But seriously, so many of my patients are terminal- either CA pts or COPD'ers, whom we have no hope of curing, or even in many cases even delaying their death, that it makes it very hard to drag oneself out of bed at some ungodly hour of the morning to go to work on a Saturday or to be there at "WTF am I doing awake" hours of of the morning. I don't see much in the way of hard and fast, tangible benefits to what I do for a living now.

That's why dentistry is appealing to me from what I have seen observing so far - you find the problem and you correct it. There's no wondering (at least not nearly on the scale I now experience) about whether my patient might do just as well being given a placebo than the medication I am giving them. You can see the problem and you can see when you fixed it- the decayed material is gone, the patient is no longer in pain, etc. That's great feedback which is exactly what I am looking for.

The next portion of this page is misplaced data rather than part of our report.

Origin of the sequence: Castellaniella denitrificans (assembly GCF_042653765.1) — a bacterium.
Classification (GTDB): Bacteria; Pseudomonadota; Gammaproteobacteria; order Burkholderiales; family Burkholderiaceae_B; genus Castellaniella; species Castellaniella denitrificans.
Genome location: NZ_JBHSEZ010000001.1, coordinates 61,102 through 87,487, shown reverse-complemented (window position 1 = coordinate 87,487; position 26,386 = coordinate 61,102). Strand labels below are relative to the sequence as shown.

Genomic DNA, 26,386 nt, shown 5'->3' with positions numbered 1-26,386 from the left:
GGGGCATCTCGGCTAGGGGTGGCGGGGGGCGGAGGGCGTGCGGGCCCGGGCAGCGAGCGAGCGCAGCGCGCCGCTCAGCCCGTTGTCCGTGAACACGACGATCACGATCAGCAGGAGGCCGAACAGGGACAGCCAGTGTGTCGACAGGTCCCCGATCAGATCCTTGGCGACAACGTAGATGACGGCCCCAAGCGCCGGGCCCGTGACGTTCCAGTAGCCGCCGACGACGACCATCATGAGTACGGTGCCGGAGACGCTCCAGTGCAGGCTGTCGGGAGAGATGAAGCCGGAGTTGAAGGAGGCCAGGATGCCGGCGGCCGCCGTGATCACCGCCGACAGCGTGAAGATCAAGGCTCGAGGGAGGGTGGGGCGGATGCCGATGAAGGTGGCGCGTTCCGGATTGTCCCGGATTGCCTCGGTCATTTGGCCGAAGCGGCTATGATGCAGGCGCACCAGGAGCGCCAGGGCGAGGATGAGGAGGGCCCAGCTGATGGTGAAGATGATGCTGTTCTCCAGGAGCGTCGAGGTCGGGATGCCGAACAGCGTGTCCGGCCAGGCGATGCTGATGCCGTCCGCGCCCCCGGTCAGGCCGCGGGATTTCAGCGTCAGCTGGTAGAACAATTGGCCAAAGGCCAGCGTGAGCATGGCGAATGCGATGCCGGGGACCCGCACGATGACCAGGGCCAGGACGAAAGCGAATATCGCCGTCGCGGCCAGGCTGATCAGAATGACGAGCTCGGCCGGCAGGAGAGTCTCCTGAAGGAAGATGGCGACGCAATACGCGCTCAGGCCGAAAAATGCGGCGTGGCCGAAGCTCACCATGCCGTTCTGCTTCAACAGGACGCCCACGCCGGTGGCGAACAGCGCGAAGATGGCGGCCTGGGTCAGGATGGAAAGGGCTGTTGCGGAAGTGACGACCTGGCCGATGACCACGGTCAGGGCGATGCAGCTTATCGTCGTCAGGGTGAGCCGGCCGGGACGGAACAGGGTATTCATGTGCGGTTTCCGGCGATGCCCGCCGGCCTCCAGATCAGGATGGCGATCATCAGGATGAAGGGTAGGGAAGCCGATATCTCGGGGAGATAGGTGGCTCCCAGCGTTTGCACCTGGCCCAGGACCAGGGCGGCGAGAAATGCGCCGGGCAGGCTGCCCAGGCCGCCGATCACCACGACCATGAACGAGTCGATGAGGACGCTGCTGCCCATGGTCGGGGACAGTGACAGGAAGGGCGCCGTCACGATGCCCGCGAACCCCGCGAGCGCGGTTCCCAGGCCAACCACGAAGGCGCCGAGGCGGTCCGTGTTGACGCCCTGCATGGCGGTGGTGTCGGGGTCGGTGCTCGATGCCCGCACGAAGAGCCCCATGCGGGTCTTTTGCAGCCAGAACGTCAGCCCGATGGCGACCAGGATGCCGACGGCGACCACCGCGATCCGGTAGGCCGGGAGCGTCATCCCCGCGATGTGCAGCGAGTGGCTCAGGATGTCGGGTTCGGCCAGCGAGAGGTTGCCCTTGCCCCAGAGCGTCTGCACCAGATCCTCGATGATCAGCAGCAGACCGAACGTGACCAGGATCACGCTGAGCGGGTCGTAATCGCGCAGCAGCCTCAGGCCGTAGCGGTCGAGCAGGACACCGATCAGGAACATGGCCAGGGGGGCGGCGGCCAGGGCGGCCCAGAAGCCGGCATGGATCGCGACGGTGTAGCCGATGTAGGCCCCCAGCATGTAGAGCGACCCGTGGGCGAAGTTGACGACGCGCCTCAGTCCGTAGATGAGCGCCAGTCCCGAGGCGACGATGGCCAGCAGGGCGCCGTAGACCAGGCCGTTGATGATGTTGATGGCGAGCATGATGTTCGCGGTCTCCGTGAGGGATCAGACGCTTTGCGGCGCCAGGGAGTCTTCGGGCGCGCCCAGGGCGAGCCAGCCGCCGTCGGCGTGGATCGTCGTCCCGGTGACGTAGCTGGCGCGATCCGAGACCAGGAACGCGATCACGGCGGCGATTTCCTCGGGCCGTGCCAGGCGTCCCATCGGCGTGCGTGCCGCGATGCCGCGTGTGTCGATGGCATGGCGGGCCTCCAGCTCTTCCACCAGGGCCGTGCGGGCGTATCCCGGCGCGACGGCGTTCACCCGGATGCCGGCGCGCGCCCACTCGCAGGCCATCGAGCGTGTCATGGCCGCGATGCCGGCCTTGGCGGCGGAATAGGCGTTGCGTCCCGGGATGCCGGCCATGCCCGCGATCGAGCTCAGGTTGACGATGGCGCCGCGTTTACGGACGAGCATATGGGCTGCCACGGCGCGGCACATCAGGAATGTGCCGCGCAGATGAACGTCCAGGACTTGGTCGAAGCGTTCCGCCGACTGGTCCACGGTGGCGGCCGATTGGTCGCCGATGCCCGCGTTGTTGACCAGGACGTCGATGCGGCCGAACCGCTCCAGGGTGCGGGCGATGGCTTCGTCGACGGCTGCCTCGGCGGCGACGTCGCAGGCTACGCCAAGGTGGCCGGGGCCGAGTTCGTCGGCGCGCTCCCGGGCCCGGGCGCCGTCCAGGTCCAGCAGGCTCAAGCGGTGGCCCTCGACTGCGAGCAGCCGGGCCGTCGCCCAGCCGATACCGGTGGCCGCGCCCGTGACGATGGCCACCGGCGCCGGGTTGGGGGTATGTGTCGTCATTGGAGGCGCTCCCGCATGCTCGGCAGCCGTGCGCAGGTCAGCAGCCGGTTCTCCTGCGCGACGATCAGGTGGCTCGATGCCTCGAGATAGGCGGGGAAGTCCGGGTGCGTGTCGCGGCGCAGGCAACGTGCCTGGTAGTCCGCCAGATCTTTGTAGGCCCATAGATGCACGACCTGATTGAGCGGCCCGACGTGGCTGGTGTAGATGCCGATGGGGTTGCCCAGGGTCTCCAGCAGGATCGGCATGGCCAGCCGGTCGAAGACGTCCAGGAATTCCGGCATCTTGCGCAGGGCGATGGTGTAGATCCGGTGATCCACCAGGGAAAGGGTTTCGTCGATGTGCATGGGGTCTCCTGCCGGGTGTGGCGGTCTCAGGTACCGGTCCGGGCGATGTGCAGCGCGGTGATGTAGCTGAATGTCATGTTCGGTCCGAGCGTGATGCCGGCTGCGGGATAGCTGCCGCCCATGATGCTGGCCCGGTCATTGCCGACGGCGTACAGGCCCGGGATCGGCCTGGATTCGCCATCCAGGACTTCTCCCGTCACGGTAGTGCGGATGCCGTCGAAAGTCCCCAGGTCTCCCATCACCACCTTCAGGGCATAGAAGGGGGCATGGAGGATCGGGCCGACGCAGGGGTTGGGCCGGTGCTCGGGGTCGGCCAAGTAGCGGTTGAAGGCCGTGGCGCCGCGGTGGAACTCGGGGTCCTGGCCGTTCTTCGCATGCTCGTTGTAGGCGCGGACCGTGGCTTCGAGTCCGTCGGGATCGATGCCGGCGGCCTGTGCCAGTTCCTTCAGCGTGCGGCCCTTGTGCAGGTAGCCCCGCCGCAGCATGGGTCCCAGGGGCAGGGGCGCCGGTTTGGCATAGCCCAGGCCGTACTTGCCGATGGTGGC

Sorry....didn't mean to get up on my soapbox- I just had a really ****ty night two days ago...needed to vent.... :barf:
 

toofache32

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ISU_Steve said:
...needed to vent.... :barf:
no pun intended....right?

I would love to hear any tricks of the trade for art sticks. A lot of people around here will stab all the way through both walls of the vessel and then pull back. Send me whatever ya got.
 

GQ1

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drhobie7 said:
I was reading one previous post about the changing landscape of OMS in the future and it got me thinking about implants, specifically whether or not GPs will actually be placing a significant amount of these. I'm not sure that'll happen. I don't know if it would be an effective use of a GP's time (because they would take longer than a surgeon). Are the start up costs prohibitively expensive? Would doing occasional implants reduce hourly billing and increase risk to the practice? I'd like to hear what you all think about this.

start up costs are not expensive at all. residents price - 2k for drill kit 2k for motor and pros kit. 9k for that plus 30 implants. say each implant is 1500 it will soon pay for itself. there are monthly payment plans too. lets say you place 2 or 4 for an overdenture even in 2hrs which is slow thats not bad money.